Georgia state representative Bobby Franklin is pushing legislation in Georgia that would criminalize miscarriage. Both miscarriages and abortions would be potentially punishable by death: any “prenatal murder” in the words of the bill, including “human involvement” in a miscarriage, would be a felony and carry a penalty of life in prison or death. Not that we should even pay attention to such a flagrantly misogynistic bill—it’s like he is throwing a whole bunch of mud on the wall to see what sticks. However, just out of curiosity, let’s break down how this bill could potentially work.
According to Guttmacher, in 2008, there were 6.4 million pregnancies to the 62 million women of reproductive age (15-44) in the United States. Sixty-six percent of these pregnancies resulted in live births and 19% in abortions; the remaining 15% ended in miscarriage. This means that, nationally, there were 960,000 miscarriages. In Georgia, 219,700 of the 2,086,290 women of reproductive age became pregnant in 2008. 67% of these pregnancies resulted in live births, 18% in induced abortions, and 15% ended in miscarriage. In 2008 alone, there were 32,955 miscarriages in Georgia. That’s a whole lot of investigating on the taxpayer dime. Aren’t states supposed to be broke—so broke, in fact, that Georgia’s successful HOPE scholarship program is facing deep cuts?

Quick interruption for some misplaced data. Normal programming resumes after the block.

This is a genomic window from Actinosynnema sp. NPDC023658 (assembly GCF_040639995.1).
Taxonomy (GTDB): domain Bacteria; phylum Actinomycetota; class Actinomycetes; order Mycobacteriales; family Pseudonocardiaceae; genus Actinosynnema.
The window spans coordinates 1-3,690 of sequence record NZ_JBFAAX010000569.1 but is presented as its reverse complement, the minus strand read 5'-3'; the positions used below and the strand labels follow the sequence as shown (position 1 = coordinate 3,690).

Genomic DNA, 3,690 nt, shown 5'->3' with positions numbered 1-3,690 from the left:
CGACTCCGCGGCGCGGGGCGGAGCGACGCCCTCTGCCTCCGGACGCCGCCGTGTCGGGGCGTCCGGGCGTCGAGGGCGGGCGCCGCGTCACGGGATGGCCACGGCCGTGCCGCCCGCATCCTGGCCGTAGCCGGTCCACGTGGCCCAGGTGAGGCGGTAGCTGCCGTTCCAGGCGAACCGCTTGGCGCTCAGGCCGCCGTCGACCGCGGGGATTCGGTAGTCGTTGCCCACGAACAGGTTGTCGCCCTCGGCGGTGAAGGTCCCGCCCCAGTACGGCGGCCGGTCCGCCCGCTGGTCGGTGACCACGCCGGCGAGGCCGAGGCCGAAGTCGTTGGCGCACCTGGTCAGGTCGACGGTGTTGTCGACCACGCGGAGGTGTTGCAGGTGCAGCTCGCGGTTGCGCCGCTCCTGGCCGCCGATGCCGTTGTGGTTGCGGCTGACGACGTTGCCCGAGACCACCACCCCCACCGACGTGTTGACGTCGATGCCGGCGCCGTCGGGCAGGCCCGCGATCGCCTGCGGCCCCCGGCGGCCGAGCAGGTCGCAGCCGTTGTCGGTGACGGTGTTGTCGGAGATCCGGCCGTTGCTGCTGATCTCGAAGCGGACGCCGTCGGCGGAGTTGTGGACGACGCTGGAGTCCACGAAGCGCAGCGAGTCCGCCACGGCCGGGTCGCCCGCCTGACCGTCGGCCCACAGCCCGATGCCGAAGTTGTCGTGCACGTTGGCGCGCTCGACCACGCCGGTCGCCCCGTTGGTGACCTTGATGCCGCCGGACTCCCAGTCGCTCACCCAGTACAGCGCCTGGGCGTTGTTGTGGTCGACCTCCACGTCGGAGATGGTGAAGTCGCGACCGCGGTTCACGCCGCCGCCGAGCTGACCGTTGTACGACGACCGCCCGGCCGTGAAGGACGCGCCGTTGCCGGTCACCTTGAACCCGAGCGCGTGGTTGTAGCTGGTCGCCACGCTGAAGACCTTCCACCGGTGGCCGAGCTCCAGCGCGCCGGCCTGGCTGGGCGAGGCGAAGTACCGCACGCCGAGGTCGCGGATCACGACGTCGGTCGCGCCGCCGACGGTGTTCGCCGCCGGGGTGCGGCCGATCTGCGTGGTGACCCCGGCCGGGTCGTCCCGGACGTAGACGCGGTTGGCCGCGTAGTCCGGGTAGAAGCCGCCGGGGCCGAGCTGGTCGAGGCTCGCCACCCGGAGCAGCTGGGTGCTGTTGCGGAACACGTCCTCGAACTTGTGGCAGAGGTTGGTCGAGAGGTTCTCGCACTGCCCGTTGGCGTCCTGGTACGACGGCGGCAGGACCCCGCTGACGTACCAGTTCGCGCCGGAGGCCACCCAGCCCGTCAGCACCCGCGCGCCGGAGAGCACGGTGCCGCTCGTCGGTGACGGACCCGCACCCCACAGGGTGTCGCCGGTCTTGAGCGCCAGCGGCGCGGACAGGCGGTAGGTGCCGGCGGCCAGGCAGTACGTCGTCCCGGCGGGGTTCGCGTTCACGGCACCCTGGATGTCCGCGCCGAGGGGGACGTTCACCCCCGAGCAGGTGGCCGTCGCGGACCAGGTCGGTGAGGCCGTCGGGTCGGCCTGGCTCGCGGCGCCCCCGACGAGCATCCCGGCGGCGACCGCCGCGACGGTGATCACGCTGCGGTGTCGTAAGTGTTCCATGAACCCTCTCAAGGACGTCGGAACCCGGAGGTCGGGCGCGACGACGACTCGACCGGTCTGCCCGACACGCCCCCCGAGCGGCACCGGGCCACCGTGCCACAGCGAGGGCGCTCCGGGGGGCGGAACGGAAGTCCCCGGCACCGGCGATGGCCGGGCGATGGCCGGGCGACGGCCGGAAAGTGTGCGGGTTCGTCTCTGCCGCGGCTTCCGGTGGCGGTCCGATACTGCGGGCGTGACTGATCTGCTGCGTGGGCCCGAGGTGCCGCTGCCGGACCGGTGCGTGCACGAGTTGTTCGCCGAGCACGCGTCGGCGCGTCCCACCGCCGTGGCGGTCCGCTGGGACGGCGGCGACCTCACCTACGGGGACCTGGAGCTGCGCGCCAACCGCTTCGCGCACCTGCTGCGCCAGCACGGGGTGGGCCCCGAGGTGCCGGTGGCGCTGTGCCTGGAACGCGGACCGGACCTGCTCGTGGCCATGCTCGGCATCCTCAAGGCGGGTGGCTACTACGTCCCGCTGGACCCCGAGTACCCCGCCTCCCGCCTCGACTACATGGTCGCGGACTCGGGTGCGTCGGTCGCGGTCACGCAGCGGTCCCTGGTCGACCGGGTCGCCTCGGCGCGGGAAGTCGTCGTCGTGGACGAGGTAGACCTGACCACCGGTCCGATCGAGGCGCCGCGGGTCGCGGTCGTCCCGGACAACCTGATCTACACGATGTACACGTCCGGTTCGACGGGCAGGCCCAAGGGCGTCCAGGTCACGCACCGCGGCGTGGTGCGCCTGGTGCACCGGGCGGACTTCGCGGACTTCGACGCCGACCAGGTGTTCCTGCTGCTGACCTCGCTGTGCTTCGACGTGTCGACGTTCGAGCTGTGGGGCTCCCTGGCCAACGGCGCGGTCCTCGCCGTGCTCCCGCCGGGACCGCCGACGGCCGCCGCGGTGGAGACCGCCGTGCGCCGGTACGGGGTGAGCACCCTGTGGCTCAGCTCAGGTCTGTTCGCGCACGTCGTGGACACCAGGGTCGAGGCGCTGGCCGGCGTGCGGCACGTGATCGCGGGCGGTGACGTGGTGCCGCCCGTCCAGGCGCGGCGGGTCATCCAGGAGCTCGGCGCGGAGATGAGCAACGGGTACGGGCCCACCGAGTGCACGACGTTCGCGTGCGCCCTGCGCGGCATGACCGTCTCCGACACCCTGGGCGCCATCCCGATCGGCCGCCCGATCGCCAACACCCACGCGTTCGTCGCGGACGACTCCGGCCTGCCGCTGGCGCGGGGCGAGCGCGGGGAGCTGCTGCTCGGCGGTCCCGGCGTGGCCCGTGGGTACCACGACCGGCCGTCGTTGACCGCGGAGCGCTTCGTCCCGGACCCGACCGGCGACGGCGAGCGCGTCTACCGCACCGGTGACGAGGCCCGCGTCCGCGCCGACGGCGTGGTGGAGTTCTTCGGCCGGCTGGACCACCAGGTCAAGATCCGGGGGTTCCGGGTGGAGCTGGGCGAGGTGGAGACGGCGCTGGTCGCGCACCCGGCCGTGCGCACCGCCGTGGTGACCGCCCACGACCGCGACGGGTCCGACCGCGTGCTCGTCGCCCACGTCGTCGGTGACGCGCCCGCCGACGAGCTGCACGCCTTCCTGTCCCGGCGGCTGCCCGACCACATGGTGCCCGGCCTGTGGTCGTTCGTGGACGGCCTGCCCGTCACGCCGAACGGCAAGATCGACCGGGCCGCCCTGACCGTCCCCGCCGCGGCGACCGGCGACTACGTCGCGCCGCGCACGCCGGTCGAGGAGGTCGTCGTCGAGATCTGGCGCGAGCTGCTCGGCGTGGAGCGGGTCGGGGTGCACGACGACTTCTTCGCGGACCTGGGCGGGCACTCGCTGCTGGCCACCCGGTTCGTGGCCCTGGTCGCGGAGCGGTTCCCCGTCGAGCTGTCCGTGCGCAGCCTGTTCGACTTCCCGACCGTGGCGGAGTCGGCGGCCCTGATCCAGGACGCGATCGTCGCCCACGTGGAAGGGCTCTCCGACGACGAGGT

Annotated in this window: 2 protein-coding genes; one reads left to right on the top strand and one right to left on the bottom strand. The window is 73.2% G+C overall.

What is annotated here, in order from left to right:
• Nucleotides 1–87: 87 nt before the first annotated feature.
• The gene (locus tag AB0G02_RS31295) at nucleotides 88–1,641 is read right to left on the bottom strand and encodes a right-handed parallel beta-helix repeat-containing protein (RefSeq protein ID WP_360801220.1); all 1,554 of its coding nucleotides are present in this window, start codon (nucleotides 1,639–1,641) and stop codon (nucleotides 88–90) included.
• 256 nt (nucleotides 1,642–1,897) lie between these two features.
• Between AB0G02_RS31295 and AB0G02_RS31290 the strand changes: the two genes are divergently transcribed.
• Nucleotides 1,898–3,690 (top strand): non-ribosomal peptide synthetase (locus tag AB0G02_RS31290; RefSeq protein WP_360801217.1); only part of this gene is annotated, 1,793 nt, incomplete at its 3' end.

Let’s take this further. Basically, what we are talking about is investigating women’s private behavior and how that private behavior may lead to what Rep. Franklin calls prenatal murder. If a woman trips, falls, and accidentally induces a miscarriage, will she be charged with prenatal murder? If a woman has spicy food and miscarries, will she be charged with prenatal murder? What if a woman has an incredibly stressful and physically demanding job (a firefighter or a teacher or a policewoman)? The possibilities here are endless.
One more piece of food for thought—perhaps Rep. Frank has never learned that 60% of fertilized eggs fail to implant. This means that 60% of pregnancies end in miscarriage—most of the time the miscarriage happens before a woman even knows she’s pregnant. That’s a whole new (very large) pool of potential felons. What shall we do with these women?